26 Aug 2010

Crowning Bray’s King

THREE months ago, ‘Heston Blooming Marvellous’ (as Giles Denney of St. Ives Road describes celebrity chef Heston Blumenthal in his missive to The Maidenhead Advertiser) acquired Bray’s boozer, ‘The Crown’.

Despite Denney’s lament over subsequent ‘slightly’ higher food prices but richly priced Rioja, I caught the diesel belching train towards Ulrika Jonsson’s favourite pub on what felt like the year’s dampest day.
Even in repugnant weather, simultaneously weak but glaring lighting rendered the space uninviting. Formed of three houses whose three doors remain, a miscellany of pictures, heavy-handedly bolted to the 14th century walls, record how one had been a bicycle shop.
As my friend and I clinked halves of local IPA (one of few examples of local produce), a bar fly reminisced about the ‘good old days of lock-ins’. Clearly he was concerned that under Blumenthal’s tenure, this would become a holding pen in which Fat Duck diners could rev-up their anticipations, then four hour hours later, return, poorer, for a post mortem.
From my observations, The Crown remains a pub in genre in the sense that tankards are available if required. There’s also Dom Pérignon for £200 plus service, and, aside from the sarnies, an enthusiastically priced carte. Hatefully, you must pay for a ‘side’ of bread and butter, billed as ‘organic bread and unpasteurised Welsh butter’. Until today, I hadn’t considered Cymru for the quality of its golden churn.
Avoiding two dishes featuring unseasonal asparagus, I started with a cheerful ‘trug’ of crunchy vegetables. Wrapped in gingham, this comprised long cross sections of carrot, halved baby peppers, linen white cauliflower, clean tasting fennel but notably timid radishes. These arrived with an unforgivably chilly bagna càuda which took on the colour of bile under our re-wired orange-bulbed carriage light. Regardless of the càuda’s coolness, I liked my starter’s rustically presented healthfulness.
To get to the freezing loos with their edgy taps, you must venture to the courtyard outside where a prodigious vine expands as vigorously as the Blumenthal brand. I recall entering a door marked gents and coming back through the ladies – although I apparently looked no different. Staff later mentioned that an order for garden furniture had just preceded the deluge; parasols limply pressed the glass of a decorative phone box.
Served on the bone and carefully cooked, my whole lemon sole with potted shrimps, cucumber and dill proved delicious for the first four mouthfuls. However the reality of having to eat another 30 relentlessly similar bites to rid it from my plate proved a tedious prospect. Sides of thick fries, which, weirdly, improved as they cooled, seemed modelled, not unpleasantly, on those at Burger King. Although faultlessly steamed, broccoli was needlessly smothered by a lagoon of butter - odd considering our earlier supplement for a small spread.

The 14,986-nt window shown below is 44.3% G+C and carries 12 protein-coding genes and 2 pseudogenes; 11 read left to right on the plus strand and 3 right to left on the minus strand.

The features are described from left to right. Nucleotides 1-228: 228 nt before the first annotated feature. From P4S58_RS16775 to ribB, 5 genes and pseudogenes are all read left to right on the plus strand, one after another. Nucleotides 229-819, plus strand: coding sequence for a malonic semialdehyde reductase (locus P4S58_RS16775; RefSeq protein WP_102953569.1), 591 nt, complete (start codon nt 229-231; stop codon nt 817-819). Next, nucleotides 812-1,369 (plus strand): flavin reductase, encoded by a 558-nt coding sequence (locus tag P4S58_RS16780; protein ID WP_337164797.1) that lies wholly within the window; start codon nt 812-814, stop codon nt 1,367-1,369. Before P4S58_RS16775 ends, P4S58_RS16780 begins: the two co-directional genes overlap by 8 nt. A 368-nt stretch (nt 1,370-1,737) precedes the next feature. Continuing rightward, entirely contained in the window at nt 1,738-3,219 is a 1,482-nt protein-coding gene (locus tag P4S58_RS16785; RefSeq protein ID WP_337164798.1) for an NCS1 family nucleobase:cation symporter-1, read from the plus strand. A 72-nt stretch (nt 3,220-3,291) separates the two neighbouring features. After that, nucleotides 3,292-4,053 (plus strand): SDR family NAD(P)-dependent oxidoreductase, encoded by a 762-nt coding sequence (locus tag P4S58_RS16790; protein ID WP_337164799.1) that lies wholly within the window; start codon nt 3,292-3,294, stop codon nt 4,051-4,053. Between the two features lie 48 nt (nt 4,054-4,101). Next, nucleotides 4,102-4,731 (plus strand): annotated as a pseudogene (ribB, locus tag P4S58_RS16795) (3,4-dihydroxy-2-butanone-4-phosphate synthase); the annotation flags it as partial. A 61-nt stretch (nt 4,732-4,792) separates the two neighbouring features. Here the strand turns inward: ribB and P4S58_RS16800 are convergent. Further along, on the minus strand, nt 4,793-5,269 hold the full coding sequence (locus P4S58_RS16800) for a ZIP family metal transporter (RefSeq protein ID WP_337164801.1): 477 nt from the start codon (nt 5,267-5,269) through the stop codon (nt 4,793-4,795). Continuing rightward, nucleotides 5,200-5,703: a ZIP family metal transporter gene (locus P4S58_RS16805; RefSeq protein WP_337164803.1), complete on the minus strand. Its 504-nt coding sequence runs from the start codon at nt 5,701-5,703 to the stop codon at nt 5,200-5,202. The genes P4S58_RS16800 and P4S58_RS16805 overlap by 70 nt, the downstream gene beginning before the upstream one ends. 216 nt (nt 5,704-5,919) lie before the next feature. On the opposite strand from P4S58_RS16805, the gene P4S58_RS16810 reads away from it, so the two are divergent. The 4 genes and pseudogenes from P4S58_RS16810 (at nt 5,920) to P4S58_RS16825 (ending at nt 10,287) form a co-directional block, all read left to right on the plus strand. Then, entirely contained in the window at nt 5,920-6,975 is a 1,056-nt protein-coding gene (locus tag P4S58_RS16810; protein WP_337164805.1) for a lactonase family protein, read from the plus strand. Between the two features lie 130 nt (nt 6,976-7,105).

Although sweet, saline and served in almost polished shells, my friend’s Devon mussels came in shallow china, cooling quicker than a conventional pot.
As I wiped my mouth on a tea towel, the sleuth of a manager glided by, demanding to know why I had photographed the food of Ashley Palmer-Watts. On hearing my first name from my friend, he later returned to blatantly ask for my surname. I hope he likes Google’s results.
On the subject of Scotch eggs, a staple at the Hind’s Head but not available here, the manager boasted that Blumenthal’s were better than those of chef, Dominic Chapman, (ex Hind’s Head, now Royal Oak). The paranoid manager explained that his bosses were better because he substituted a quail’s egg for a hen’s. ‘So it’s a different ratio of meat to egg?’ I enquired. ‘No, he said. Just that there’s more egg to the meat.’
Finally, panna cotta – that bland dame of puddings – was tarted-up with vanilla flecks and a ‘soup’ of mandarin, thyme and blueberries. The result approximated a deconstructed smoothie and proved curiously unsatisfying.
Few people, beside the Rioja drenched Mr. Denny, have written on Blumenthal’s Crown. Even his PR claims to be too busy prepping the press on how he will serve lunch at Knightsbridge’s ‘Dinner’ to give it a glance.
Incidentally, Mr. Denny ends his letter just a little damply: ‘Perhaps I’ll venture into their establishment once again or perhaps I may prefer a trip down the M4 and experience the true Heston Services experience and save a few pounds.’
Politics aside, I doubt there’s much more I can be bothered to write, which begs the question, aside from a desire to be a mealtime megalomaniac, what possessed Blumenthal to buy and marginally polish the locals’ pub?
Actually, thanks to the research of my hack dining companion, I believe I know the reason, and rather look forward to you finding it out... (Update, 31.8.2010 - Guardian article)
The Crown Inn - High Street, Bray, Maidenhead. SL6 2AH